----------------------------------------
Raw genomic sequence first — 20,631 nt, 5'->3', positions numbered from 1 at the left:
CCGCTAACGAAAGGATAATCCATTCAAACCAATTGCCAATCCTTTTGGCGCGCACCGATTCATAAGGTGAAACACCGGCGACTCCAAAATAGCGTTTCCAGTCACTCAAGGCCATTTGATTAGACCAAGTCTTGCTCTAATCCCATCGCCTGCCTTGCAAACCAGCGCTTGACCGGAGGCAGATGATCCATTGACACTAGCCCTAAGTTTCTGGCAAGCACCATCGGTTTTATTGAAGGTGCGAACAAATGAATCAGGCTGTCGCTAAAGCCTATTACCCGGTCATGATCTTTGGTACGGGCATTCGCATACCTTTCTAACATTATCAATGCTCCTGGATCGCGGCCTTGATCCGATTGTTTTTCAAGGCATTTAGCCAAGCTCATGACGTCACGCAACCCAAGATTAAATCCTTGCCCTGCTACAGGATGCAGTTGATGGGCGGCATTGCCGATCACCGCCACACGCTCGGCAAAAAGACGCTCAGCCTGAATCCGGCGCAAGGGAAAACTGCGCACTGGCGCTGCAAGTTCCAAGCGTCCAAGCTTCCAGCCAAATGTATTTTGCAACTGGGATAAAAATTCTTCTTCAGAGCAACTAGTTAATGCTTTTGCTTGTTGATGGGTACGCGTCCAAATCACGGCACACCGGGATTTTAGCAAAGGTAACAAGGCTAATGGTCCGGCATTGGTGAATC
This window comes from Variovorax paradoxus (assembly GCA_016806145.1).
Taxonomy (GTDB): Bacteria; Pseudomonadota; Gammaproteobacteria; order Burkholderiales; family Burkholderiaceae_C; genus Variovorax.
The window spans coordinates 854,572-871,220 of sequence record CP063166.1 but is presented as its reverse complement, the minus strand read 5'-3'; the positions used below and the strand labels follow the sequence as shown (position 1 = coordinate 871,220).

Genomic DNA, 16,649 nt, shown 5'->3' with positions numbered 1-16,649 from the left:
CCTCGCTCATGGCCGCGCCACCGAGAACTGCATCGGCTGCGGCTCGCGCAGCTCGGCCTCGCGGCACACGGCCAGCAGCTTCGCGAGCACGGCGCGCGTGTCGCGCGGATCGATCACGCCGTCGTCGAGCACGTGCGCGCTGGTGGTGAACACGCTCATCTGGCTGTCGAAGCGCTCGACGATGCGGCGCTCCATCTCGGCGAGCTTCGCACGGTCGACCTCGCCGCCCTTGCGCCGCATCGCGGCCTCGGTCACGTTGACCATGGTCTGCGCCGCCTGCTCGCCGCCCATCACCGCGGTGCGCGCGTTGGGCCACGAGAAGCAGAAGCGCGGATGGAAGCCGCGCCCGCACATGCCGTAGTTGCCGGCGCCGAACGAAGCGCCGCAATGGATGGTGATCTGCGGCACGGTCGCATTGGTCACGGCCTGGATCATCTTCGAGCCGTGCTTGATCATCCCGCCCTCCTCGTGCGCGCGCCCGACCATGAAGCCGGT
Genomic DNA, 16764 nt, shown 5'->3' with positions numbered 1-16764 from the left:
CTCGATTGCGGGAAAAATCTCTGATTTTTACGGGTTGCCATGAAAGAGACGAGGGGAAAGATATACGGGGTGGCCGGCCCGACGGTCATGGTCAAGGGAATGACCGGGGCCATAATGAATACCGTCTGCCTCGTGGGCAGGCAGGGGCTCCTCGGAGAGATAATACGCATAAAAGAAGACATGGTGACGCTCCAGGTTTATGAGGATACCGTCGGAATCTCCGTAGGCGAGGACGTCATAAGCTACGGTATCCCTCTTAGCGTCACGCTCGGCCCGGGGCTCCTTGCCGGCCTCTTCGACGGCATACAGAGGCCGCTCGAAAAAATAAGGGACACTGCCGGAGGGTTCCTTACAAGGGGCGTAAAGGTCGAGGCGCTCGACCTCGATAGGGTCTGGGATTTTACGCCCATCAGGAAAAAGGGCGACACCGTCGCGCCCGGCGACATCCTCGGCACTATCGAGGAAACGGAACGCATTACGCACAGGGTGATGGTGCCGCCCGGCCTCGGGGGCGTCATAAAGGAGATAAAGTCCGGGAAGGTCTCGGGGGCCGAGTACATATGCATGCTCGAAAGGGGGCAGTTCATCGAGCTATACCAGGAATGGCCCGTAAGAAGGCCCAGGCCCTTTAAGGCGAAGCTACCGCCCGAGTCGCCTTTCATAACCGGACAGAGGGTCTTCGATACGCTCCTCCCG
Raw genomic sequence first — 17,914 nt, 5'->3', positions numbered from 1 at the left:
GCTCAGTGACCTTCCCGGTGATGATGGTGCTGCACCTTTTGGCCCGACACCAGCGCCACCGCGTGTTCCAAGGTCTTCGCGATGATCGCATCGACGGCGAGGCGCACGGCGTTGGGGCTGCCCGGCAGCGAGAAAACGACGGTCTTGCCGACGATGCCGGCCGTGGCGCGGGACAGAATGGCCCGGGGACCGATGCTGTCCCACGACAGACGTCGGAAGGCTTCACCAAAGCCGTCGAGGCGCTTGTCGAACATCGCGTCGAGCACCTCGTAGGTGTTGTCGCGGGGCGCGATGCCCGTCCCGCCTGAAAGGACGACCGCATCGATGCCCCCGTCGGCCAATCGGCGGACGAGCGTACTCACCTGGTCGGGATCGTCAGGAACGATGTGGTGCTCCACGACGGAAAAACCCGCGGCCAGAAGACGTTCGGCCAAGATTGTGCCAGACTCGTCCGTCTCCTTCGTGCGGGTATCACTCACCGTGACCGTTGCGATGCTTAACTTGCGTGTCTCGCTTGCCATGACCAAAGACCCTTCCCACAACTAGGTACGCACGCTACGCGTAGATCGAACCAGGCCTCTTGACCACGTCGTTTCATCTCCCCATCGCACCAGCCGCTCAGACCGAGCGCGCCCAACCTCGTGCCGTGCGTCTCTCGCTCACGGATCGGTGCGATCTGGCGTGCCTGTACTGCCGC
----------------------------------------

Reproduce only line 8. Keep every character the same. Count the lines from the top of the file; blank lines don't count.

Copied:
Genomic DNA, 16764 nt, shown 5'->3' with positions numbered 1-16764 from the left: